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A Quick Guide to Student Visas in France

15th June 2017 Posted by: Cristina Radulescu

AS OF February 2017, the the French national student organisation, Campus France has registered a total of 4,300,000 international students who had chosen France as their academic destination since 2013, with 31,000 matriculating in the year 2015/2016 alone. It is not difficult to understand the appeal among international students for French universities, as the higher education system prides itself with being among the most successful in the world and tuition fees being on an affordable scale (as opposed to the UK for example).

If France is a place you are considering re-locating to as part of your academic journey, here are answers to the questions you’re probably asking yourself right now:

Do I need a visa to study in France?

If you are from an EU/EEA country or from Switzerland you don’t require a VISA to travel to or live in France. Being in the possession of a valid ID and/or passport for the duration of your stay is enough.

Students applying from countries outside those areas require a student visa or a work permit, depending on how long you are planning on remaining in France and what you will do there.

What type of visa do I need?

There are several types of visas students may be eligible to apply for, depending on how long their stay in France is. Exact information on the procedure of obtaining these documents can be found at the French embassy or consulate in your country.

Étudiant concours visa: This is a visa you can use in the event that you must sit an entrance exam at the French university you’re applying for. If you’re successful in your exam, you can use this same document to apply for a long-stay residence permit.

Visa de court séjour pour etudes: This is a short-stay visa for internationals studying in France for a period of up to three months (i.e. short-courses or Erasmus). This can be used as a free-standing document, without the need of applying for a separate residence permit.

Visa de long séjour temporaire pour etudes: This is the temporary long-stay visa which functions on identical terms as the one above, except it is viable for up to six months.

Visa de long séjour etudes: The VLS-TS is suitable for those international students (with the exception of Algerian nationals) who are doing the entirety of their higher education in France (overall it covers the duration of three-years bachelors, two years Masters and four years’ PhD).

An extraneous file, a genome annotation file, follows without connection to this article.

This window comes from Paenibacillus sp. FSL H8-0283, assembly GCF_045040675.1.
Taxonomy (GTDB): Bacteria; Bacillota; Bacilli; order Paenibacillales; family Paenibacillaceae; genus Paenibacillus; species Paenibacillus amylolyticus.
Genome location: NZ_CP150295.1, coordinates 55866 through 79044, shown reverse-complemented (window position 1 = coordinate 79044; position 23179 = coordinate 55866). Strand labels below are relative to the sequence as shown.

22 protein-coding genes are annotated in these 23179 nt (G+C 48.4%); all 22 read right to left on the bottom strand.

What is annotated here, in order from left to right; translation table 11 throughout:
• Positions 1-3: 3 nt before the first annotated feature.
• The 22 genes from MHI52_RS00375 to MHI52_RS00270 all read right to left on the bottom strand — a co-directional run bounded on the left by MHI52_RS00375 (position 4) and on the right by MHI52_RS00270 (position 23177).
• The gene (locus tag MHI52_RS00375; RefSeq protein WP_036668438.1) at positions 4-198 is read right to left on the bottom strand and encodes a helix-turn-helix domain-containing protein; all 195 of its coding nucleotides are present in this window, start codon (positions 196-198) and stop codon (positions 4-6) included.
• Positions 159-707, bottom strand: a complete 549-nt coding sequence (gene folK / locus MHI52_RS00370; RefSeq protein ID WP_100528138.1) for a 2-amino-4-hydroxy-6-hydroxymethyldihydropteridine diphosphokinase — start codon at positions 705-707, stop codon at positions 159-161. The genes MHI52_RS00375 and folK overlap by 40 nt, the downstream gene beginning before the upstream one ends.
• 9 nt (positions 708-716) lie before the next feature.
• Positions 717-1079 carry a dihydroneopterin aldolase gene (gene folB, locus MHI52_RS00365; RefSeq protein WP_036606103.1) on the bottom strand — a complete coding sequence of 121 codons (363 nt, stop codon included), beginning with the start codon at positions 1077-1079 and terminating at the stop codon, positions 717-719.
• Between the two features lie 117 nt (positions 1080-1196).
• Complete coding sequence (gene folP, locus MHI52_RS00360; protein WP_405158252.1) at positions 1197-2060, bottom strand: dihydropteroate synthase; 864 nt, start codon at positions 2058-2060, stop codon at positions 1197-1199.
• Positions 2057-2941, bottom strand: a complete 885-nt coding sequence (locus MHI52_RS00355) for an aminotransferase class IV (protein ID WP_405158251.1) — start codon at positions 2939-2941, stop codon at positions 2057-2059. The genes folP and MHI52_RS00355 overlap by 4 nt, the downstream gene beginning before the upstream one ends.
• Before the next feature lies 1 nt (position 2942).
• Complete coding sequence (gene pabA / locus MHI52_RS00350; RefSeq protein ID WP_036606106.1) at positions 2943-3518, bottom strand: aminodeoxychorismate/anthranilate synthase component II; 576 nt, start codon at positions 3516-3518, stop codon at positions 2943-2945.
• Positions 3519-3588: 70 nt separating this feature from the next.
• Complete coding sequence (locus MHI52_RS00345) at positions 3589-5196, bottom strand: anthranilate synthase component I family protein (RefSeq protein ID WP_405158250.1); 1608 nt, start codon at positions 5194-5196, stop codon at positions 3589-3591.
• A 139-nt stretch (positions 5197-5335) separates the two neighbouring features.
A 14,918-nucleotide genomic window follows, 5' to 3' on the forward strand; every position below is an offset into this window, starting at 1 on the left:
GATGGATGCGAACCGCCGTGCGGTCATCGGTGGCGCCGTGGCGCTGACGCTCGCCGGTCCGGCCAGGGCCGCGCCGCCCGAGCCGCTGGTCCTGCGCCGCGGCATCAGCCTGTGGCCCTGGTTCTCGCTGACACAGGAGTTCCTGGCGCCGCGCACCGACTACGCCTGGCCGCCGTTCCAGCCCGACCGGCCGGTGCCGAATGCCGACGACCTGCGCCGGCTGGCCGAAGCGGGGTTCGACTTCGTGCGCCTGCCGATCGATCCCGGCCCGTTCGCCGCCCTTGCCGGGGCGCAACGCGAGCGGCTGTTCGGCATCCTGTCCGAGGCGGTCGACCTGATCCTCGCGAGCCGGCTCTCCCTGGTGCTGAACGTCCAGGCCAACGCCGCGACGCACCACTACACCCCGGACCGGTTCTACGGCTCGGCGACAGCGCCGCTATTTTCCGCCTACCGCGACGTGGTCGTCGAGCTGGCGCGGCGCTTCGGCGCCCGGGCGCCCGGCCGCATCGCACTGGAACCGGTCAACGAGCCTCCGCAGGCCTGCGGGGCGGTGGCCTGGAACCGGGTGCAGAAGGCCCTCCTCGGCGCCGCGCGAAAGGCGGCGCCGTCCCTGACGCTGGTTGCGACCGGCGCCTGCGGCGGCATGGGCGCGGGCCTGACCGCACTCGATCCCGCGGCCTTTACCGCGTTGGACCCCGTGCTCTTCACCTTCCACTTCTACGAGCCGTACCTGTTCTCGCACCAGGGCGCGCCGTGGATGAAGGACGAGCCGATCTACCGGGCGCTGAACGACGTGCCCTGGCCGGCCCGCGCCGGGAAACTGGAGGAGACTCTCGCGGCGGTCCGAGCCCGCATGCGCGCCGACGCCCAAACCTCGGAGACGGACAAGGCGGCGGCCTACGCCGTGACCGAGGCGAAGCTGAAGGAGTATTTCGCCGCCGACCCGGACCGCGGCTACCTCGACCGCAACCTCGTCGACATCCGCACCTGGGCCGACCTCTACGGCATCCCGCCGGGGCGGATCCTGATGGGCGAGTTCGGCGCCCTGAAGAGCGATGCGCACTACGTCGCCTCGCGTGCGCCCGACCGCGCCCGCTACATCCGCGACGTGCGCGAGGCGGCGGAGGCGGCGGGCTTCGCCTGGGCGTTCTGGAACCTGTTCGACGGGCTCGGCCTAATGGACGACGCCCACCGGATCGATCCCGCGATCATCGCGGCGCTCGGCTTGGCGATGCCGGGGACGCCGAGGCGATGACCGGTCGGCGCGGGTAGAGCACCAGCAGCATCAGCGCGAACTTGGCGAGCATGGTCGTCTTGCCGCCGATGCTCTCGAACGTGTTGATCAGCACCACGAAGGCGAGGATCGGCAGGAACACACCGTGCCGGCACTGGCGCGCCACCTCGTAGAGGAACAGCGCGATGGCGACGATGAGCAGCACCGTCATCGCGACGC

The process of obtaining the VLS-TS visa involves filling out paperwork available at the French Office of Immigration and Integration (OFII) and providing information about your level of French, the nature of your academic degree and the state of your finances. A Stamp Tax of 58 Euros also needs to be paid.

Applying for a VLS-TS may seem daunting if you’re not accustomed to French beurocracy, but luckily, some universities go though the paperwork on your behalf. So, before delving into unchartered territory, best inquire as to how your higher education institution can help you along the way.

How do I apply for a visa?

If you’ve established that you do in fact need a visa to study, here are the steps to follow:

Register with CampusFrance if you’re from one of the select countries.

Provide your local French embassy/consulate with:

  • Official enrolement letter from your French University
  • Proof of sufficient funds for your stay (615 Euros/month)
  • An airline ticket proving your intended departure date to France
  • Medical insurance
  • Proof of accomodation

Will my visa allow me to work while I study?

International students who hold a residence permit may undertake a total of 964 paid working hours during a calendar year (on the condition that it does not clash with their academic schedule).

Will my visa guarantee my stay after my studies are complete?

International students with (at least!) a completed Masters degree can apply for a one-year, non-renewable residence permit to allow them time to find a job in their field. If they are successful in securing a job during this time, they may apply for a non-student residence permit as an employee.

Bonne chance!

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